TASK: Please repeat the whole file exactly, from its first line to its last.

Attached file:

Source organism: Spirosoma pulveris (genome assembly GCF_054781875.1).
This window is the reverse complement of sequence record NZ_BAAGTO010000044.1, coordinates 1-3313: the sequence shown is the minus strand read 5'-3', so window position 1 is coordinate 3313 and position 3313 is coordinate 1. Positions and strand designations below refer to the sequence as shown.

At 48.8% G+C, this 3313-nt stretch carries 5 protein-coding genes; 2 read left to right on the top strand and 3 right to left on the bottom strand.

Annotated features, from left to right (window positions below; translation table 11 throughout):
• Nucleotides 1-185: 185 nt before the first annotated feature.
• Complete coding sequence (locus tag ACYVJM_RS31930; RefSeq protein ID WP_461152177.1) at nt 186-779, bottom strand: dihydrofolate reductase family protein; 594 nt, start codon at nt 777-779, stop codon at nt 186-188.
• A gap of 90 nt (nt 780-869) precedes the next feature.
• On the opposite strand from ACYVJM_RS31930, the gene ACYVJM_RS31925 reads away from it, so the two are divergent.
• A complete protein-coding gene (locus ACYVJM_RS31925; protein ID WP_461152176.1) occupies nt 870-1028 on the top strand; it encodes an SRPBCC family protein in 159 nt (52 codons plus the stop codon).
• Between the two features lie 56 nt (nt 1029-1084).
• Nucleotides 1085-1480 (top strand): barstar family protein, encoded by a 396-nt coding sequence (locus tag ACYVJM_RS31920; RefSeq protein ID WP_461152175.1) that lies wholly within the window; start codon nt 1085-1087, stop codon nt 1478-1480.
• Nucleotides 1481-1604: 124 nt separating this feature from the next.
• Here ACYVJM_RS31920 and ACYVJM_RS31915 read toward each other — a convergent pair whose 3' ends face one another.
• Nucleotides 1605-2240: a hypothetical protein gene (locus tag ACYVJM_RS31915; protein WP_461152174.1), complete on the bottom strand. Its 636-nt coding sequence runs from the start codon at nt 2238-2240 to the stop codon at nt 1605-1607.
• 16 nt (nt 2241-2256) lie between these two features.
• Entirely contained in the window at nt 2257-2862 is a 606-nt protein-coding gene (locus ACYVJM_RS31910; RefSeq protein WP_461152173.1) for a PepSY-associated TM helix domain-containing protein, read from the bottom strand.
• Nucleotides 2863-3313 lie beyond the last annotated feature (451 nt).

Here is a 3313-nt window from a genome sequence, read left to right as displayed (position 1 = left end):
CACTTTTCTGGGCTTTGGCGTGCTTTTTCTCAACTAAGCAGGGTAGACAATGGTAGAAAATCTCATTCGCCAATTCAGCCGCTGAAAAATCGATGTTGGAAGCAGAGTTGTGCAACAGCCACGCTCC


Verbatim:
Source organism: Spirosoma pulveris (genome assembly GCF_054781875.1).
This window is the reverse complement of sequence record NZ_BAAGTO010000044.1, coordinates 1-3313: the sequence shown is the minus strand read 5'-3', so window position 1 is coordinate 3313 and position 3313 is coordinate 1. Positions and strand designations below refer to the sequence as shown.

At 48.8% G+C, this 3313-nt stretch carries 5 protein-coding genes; 2 read left to right on the top strand and 3 right to left on the bottom strand.

Annotated features, from left to right (window positions below; translation table 11 throughout):
• Nucleotides 1-185: 185 nt before the first annotated feature.
• Complete coding sequence (locus tag ACYVJM_RS31930; RefSeq protein ID WP_461152177.1) at nt 186-779, bottom strand: dihydrofolate reductase family protein; 594 nt, start codon at nt 777-779, stop codon at nt 186-188.
• A gap of 90 nt (nt 780-869) precedes the next feature.
• On the opposite strand from ACYVJM_RS31930, the gene ACYVJM_RS31925 reads away from it, so the two are divergent.
• A complete protein-coding gene (locus ACYVJM_RS31925; protein ID WP_461152176.1) occupies nt 870-1028 on the top strand; it encodes an SRPBCC family protein in 159 nt (52 codons plus the stop codon).
• Between the two features lie 56 nt (nt 1029-1084).
• Nucleotides 1085-1480 (top strand): barstar family protein, encoded by a 396-nt coding sequence (locus tag ACYVJM_RS31920; RefSeq protein ID WP_461152175.1) that lies wholly within the window; start codon nt 1085-1087, stop codon nt 1478-1480.
• Nucleotides 1481-1604: 124 nt separating this feature from the next.
• Here ACYVJM_RS31920 and ACYVJM_RS31915 read toward each other — a convergent pair whose 3' ends face one another.
• Nucleotides 1605-2240: a hypothetical protein gene (locus tag ACYVJM_RS31915; protein WP_461152174.1), complete on the bottom strand. Its 636-nt coding sequence runs from the start codon at nt 2238-2240 to the stop codon at nt 1605-1607.
• 16 nt (nt 2241-2256) lie between these two features.
• Entirely contained in the window at nt 2257-2862 is a 606-nt protein-coding gene (locus ACYVJM_RS31910; RefSeq protein WP_461152173.1) for a PepSY-associated TM helix domain-containing protein, read from the bottom strand.
• Nucleotides 2863-3313 lie beyond the last annotated feature (451 nt).

Here is a 3313-nt window from a genome sequence, read left to right as displayed (position 1 = left end):
CACTTTTCTGGGCTTTGGCGTGCTTTTTCTCAACTAAGCAGGGTAGACAATGGTAGAAAATCTCATTCGCCAATTCAGCCGCTGAAAAATCGATGTTGGAAGCAGAGTTGTGCAACAGCCACGCTCC